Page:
The limitations of this meta-analysis primarily pertain to the weaknesses of the source articles. First, the limited number of studies and variance in methods (only one was a randomised control study), sample sizes, study periods, and number of strokes may influence the validity of the findings. We found a high degree of heterogeneity among the included studies, and though we used a random-effects model to account for this, we recognise this as a weakness, affecting the strength of our conclusions. Second, the concurrent introduction of simulation training and revision of stroke protocols in some studies raises the possibility of validation bias. While this is important for meta-analysis, simulation training is not a stand-alone activity and, therefore, must be interpreted within the context of quality improvement. Third, the critical appraisal using the ROBINS-I tool was performed by one independent reviewer, which may have increased the risk of bias. Fourth, the asymmetry of the funnel plot indicates heterogeneity and publication bias among the included studies. Fifth, translational simulation was not included as a search term, and therefore, the search strategy may have failed to capture evidence on this aspect. Sixth, the reported medians and interquartile ranges (IQR) were converted to means and standard deviations (SD), respectively, which may have introduced bias and imprecise estimates. Seventh, a sensitivity analysis separating studies with concurrent interventions was not performed due to simulation training being an entanglement of activities in process and quality improvements, which may have increased the risk of bias when assessing the pure effect of simulation. Lastly, we acknowledge that this review was not registered with PROSPERO.

Future directions

There is a need for robust and standardised multi-institutional studies with randomised controlled trial designs using Kirkpatrick’s Level 4 outcomes and larger sample sizes, inclusive of all healthcare professionals involved in the delivery of emergency thrombolysis in ischaemic stroke. Future studies should standardise the reporting of simulation-based interventions using standardised reporting tools [41], clearly demarcating its different types using rigorous and reproducible outcome measures, namely the Kirkpatrick Model [92]. Future work should consider that simulation for healthcare improvement is one part of any contemporary quality improvement strategy, and as such, the results of simulation-based studies need to be interpreted and considered alongside simultaneous contextual changes such as protocol refinements or process changes within complex systems.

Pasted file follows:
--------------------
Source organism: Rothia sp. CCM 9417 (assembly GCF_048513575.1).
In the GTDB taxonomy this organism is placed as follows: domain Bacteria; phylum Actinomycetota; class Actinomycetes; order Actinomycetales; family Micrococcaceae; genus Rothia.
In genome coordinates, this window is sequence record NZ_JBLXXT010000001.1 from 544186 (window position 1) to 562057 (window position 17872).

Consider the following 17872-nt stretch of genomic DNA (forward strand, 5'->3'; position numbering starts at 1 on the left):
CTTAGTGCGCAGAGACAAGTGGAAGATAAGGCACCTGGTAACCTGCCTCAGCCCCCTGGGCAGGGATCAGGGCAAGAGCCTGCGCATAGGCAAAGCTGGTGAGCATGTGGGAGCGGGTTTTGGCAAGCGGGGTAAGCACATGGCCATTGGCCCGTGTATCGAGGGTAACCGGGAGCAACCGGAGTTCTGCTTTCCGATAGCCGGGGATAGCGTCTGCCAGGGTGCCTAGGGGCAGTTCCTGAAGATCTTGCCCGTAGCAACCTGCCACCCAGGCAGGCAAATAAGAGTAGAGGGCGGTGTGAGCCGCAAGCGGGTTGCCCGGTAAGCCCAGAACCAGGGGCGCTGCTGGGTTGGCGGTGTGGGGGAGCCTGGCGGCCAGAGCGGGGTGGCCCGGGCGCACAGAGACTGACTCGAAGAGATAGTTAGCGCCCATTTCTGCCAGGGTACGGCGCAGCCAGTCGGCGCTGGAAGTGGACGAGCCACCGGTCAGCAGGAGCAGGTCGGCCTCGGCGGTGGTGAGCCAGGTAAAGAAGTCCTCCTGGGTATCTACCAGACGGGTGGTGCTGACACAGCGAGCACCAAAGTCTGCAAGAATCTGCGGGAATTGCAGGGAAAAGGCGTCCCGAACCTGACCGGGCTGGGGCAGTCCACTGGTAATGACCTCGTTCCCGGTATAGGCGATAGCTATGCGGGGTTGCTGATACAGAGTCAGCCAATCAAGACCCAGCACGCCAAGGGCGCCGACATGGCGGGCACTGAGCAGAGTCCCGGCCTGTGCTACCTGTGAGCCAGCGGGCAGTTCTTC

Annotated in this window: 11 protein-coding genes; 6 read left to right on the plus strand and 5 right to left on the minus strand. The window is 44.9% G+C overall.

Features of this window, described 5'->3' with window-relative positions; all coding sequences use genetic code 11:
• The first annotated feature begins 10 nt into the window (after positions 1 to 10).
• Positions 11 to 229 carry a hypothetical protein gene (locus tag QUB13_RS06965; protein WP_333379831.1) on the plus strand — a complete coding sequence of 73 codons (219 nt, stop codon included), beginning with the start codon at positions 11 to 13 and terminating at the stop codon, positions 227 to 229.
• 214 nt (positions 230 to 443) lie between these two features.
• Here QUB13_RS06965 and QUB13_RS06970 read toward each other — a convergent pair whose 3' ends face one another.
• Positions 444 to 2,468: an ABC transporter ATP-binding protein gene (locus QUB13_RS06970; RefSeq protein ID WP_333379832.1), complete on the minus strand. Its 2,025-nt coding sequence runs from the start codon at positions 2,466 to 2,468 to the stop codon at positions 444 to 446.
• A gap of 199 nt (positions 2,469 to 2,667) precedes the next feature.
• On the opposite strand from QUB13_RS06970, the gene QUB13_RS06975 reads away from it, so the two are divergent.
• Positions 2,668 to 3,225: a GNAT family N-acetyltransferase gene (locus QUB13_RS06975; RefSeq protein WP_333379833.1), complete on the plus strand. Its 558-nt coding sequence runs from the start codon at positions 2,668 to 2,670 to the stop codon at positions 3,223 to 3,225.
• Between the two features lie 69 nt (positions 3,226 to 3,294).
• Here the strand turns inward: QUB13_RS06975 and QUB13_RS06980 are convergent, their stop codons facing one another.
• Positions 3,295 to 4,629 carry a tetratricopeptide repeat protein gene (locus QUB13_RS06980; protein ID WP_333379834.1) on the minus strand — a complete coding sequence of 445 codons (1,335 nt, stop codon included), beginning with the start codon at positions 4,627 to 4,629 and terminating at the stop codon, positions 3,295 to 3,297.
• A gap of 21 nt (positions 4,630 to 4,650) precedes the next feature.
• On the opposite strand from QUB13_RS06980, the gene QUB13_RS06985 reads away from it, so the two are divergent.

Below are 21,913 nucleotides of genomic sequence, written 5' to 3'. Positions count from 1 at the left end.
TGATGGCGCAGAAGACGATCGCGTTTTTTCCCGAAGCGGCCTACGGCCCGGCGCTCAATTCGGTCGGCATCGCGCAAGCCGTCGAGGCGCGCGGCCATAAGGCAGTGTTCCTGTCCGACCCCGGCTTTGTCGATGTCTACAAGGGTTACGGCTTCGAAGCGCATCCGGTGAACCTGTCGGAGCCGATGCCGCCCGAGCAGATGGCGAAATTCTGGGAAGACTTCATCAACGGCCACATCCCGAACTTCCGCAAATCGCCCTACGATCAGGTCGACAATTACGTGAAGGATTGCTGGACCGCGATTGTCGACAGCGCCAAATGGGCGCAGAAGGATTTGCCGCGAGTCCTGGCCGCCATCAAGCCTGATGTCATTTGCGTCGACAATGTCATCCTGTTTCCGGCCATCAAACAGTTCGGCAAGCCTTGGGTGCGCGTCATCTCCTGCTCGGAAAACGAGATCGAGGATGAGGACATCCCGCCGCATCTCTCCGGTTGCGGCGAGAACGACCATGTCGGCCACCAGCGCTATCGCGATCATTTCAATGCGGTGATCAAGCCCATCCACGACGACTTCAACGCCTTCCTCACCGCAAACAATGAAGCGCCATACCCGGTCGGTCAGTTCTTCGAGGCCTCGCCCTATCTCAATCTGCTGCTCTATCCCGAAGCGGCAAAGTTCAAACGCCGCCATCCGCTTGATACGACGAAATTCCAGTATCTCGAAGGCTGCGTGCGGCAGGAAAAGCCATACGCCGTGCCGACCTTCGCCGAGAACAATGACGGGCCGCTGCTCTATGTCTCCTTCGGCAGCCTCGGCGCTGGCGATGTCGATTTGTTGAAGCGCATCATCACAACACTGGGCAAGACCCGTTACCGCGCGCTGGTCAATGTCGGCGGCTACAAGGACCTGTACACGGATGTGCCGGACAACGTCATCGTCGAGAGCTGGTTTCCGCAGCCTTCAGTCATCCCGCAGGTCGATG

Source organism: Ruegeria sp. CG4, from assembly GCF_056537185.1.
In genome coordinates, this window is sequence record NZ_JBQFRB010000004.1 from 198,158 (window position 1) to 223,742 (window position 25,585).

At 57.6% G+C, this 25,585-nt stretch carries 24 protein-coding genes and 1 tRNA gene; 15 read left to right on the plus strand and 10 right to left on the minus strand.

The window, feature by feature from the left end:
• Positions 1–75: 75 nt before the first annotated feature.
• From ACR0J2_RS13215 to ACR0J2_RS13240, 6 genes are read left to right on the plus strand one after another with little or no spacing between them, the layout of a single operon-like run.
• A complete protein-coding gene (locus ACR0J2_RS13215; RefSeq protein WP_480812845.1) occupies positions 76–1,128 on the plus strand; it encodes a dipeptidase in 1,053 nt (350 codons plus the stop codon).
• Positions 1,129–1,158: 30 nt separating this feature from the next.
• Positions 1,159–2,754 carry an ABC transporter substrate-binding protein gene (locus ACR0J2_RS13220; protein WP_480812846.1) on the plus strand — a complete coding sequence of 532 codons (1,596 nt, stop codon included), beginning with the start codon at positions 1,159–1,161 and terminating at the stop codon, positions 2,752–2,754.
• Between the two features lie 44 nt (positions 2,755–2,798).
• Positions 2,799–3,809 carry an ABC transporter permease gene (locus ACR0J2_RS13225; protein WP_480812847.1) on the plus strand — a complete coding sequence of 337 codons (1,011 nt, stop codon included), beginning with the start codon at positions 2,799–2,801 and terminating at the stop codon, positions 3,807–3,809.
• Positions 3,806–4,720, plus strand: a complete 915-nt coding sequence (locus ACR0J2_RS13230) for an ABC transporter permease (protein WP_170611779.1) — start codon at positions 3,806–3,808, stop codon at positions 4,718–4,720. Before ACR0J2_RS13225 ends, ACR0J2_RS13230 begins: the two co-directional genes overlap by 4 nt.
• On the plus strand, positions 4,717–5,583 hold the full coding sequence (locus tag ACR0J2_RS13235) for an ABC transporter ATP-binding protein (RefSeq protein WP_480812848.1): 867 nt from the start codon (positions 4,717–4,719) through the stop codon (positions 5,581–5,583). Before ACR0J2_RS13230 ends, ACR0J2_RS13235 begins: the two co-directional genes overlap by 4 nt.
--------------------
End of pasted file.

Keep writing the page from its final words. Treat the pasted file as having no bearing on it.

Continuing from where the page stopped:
This meta-analysis showed a significant beneficial effect of simulation training in reducing door-to-needle time delivery of emergency thrombolysis in ischaemic stroke. Additionally, simulation training was associated with improved knowledge, communication, and a feeling of ‘safety’ in thrombolysis-related decision-making. The results should be interpreted with caution due to the heterogeneity of the included studies. Further high-quality research is warranted to strengthen the evidence base and establish confidence in the effect measures.

Availability of data and materials

Data is available upon request.



Computed tomography


Confidence interval


Emergency department


Facial drooping, Arm weakness, Speech difficulties and Time


Interquartile range


Medical Education Research Study Quality Instrument


Participants, Intervention, Comparisons and Outcomes


Preferred Reporting Items for Systematic Review and Meta-Analysis


Recombinant tissue plasminogen activator


Review Manager


Risk of Bias in Non-Randomised Studies of Interventions


Risk ratio


Standard deviation


United Kingdom


United States of America


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A small grant supported open-access publishing by NHS Grampian Charities. JGC is supported by NHS Research Scotland.


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All authors designed the study. Sameera Aljuwaiser and Abdel-Rahman Abdel Fattah performed the literature search and data extraction. Sameera Aljuwaiser performed study analysis and writing up the paper under the supervision of Alyaa Mostafa. All authors reviewed and edited multiple versions of the manuscript and are responsible for the results. All authors read and approved the final manuscript.

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Correspondence to Alyaa Mostafa.

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Supplementary Information

Additional file 1: Appendix 1.

PRISMA 2020 Checklist. Appendix 2. Search strategies. Appendix 3. Sample data extraction sheet. Appendix 4. Details on the assessment of risk of bias ROBINS-I results. Appendix 5. Table of excluded studies.

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Aljuwaiser, S., Abdel-Fattah, A., Brown, C. et al. Evaluating the effects of simulation training on stroke thrombolysis: a systematic review and meta-analysis. Adv Simul 9, 11 (2024).